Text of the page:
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Charles Horton [h.1.9]

Charles Horton was the ninth child of Henry Horton & Esther Lines christened November 19th, 1820 at All Saints, West Bromwich. Staffs.

In 1841 Charles was still at home with his parents at Walsall St, West Bromwich.  There were 4 other brothers at home as well as 2 sisters & a visiting sister-in-law.  Charles was a miner.

Charles married Sarah Holloway on May 15th, 1842 in the Parish Church of Handsworth, Staffs. Sarah was born c1823, the daughter of Samuel Holloway, a blacksmith.

Charles & Sarah's marriage certificate

Tragically Charles died on February 9th, 1848 whilst working as a miner at the Heathfield Colliery, West Bromwich.  A report in the Derbyshire Advertiser & Journal of February 18th, 1848 tells of a violent explosion of sulphuric gas having taken place at the coal mine with the loss of at least 7 lives, including Charles Horton.  There was a suggestion by the lessees of the colliery that Charles, whose body was the last to be recovered from under a pile of fallen coal, had been the cause of the explosion by holding a lighted candle too near inflammable material.

The Mining Journal of February 12th, 1848 states the following: The body of Charles Horton, the man who first fixed up his lighted candle against the coal, and caused the explosion of the hydrogen gas, was not discovered until eight o’clock last evening, having been buried beneath an enormous mass of coal, which had fallen at the time the gas ignited. - His body, when found, presented a frightful appearance, being crushed to pieces – so much so, that it was with great difficulty removed to where he formerly resided.   The Wolverhampton Chronicle & Staffordshire Advertiser (February 16th, 1848) reported that Charles, 27, left a widow & 2 children.

Charles, of Lyng, was buried on February 13th, 1848 at Christ Church, West Bromwich.

The inquest was held before Coroner G. Hinchcliffe at the Dartmouth Hotel when the jury returned the verdict:- “That it had been caused through the negligence of John Meek, the doggy, that the men lost their lives and therefore we return a verdict of manslaughter against him.”  Meek, aged between 30 and 40 years, was bound over to appear at the next Staffordshire assizes.  (‘Doggy’ is a Midlands term for the man responsible for the safety of a group of miners & their working area.)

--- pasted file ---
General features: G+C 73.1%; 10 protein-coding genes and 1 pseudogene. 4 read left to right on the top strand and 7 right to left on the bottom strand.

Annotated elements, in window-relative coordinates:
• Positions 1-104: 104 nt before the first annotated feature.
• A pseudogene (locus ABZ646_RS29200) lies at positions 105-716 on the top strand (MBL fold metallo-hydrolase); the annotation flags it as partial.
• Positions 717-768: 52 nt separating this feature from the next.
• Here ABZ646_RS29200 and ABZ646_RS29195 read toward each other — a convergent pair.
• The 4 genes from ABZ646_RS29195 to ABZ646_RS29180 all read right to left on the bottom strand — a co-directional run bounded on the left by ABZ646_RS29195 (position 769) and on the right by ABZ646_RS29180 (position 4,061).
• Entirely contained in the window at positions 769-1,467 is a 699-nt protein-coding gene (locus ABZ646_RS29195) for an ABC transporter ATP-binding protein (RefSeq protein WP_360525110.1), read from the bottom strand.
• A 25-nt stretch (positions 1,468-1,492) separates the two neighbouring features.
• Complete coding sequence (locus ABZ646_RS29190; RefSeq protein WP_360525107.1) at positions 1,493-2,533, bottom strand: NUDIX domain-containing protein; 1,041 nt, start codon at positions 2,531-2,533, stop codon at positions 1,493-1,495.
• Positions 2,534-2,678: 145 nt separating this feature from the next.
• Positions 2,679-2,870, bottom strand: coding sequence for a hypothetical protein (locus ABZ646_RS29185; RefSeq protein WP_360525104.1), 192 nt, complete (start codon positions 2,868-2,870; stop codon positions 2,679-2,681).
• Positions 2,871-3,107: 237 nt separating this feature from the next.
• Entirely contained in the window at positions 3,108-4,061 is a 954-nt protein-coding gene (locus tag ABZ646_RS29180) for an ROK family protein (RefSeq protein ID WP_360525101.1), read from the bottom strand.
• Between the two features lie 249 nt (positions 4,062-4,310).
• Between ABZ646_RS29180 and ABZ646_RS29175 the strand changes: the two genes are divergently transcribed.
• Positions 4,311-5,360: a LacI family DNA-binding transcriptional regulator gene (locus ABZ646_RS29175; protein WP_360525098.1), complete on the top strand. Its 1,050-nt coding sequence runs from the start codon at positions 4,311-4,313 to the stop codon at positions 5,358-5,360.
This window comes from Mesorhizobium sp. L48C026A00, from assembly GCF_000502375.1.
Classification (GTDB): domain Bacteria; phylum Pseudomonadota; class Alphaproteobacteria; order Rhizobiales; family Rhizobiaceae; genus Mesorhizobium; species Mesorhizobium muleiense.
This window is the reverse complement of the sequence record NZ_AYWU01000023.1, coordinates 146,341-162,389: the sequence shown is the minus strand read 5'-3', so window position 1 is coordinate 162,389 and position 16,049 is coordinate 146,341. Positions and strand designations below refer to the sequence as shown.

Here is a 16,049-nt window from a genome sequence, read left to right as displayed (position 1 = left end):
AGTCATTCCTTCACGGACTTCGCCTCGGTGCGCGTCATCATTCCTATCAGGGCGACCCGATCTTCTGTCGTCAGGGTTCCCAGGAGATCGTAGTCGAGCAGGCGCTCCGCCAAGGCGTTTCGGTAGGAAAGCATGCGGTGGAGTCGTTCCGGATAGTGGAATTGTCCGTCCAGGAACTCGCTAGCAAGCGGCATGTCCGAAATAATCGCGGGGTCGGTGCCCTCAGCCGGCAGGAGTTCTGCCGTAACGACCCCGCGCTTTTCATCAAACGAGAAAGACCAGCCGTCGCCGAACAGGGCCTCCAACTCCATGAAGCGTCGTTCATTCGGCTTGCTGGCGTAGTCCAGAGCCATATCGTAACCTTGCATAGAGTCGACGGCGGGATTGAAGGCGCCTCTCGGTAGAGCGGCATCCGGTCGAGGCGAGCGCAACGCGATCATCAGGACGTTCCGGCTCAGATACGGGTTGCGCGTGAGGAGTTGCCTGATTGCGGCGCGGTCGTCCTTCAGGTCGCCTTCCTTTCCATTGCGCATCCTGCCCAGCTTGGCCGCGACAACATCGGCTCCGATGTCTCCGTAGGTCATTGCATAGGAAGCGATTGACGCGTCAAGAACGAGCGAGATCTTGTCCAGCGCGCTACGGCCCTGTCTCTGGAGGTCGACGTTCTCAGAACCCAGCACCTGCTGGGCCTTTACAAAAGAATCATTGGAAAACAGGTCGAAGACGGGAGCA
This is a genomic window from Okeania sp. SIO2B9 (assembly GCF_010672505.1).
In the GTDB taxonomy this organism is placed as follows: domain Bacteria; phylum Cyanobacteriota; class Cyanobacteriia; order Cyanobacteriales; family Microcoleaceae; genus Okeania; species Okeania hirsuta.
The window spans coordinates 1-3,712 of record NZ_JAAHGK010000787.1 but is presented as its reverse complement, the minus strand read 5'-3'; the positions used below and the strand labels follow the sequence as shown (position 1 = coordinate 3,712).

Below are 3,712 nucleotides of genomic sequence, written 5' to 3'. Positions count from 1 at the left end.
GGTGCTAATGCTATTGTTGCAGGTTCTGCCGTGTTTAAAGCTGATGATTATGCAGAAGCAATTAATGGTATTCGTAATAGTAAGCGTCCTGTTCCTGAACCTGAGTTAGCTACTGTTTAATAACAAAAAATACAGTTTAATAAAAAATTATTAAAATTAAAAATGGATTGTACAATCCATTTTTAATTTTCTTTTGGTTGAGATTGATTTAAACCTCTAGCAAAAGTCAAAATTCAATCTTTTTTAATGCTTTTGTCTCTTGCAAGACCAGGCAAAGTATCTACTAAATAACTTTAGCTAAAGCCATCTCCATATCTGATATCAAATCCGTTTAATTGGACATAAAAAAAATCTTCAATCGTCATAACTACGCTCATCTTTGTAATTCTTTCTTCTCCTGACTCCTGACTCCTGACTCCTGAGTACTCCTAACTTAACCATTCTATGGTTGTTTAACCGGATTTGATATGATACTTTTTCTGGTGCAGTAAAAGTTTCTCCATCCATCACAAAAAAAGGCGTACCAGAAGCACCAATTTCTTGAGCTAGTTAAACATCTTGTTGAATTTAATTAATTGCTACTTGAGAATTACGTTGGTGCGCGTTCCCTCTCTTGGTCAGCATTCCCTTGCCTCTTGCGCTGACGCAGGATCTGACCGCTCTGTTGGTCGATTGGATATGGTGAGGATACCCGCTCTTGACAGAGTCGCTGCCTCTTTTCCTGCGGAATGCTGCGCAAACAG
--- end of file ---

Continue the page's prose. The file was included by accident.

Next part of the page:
The children of Charles Horton & Sarah Holloway were:

h.1.9.1.  Mary Ann Horton born November 18th, 1842 & christened February 12th, 1843 at Christchurch, West Bromwich

h.1.9.2  Esther Horton born July 26th, 1845 & christened August 17th, 1845 at Christ Church, West Bromwich

h.1.9.3  Enoch Horton born September 9th, 1847 & christened October 17th, 1847 at Christ Church, West Bromwich; buried November 5th, 1847 at Christ Church, West Bromwich

Widowed Sarah & her 2 daughters have not been found in the 1851 census.

Sarah remarried in Jan-March 1855 at West Bromwich Register Office.  Her new husband was Joseph Daniels, born c1824 at West Bromwich.

In 1861 Sarah & Joseph were living at Pleasant St, West Bromwich & Joseph was described as an iron puddler.  With them was Sarah’s daughter Esther Horton & Sarah & Joseph’s children Ruth (5), Samuel (2) & Thomas (1).  Living with the family was Sarah’s widowed father (listed as grandfather), Samuel Holloway (74) who was described as an invalid.  Sarah’s daughter Mary Ann was living in Walsall Rd, Birchfield, Handsworth, at this time where she was working as a domestic servant for Jane & William Corbett.

Daughter Esther married Edwin Priest in April-June 1862 at All Saints, West Bromwich.  In 1871 Esther & Edwin were living at Littleton St, West Bromwich & Edwin was a shingle in the iron works.  They had 3 children at this time – Emma (8), Charles (4) & Frederick (2).

On June 4th, 1863 Sarah's daughter Mary Ann married Henry James Walters, a shingler, at Trinity Church, West Bromwich. One of the witnesses at the wedding was Joseph Daniels, Mary Ann's step-father.

By 1871 Sarah & Joseph had moved to Cumberland & were living at Northside, Seaton.  Joseph was an iron worker & with them were children Ruth, Samuel, Rachel (7) & Leah (4).  They also had 2 lodgers, both iron workers. 

The 1881 census shows that Sarah & Joseph had returned to Staffordshire & were living at 58 St George St, Harborne, Smethwick.  Joseph was now a watchman.  Daughter Rachel was still at home & visiting was Emma Priest (18), daughter of Sarah’s daughter Esther.

Sarah & Joseph were still at St George St, now 64a, in 1891 & Joseph was still a night watchman. 

In 1901 they were still at the same address but Joseph was now described as ‘invalid, retired’.

There is a death for Sarah Daniels in Jan-March 1903 at Smethwick.

There is a death for Joseph Daniels in Oct-December 1909 at Smethwick.

 

 

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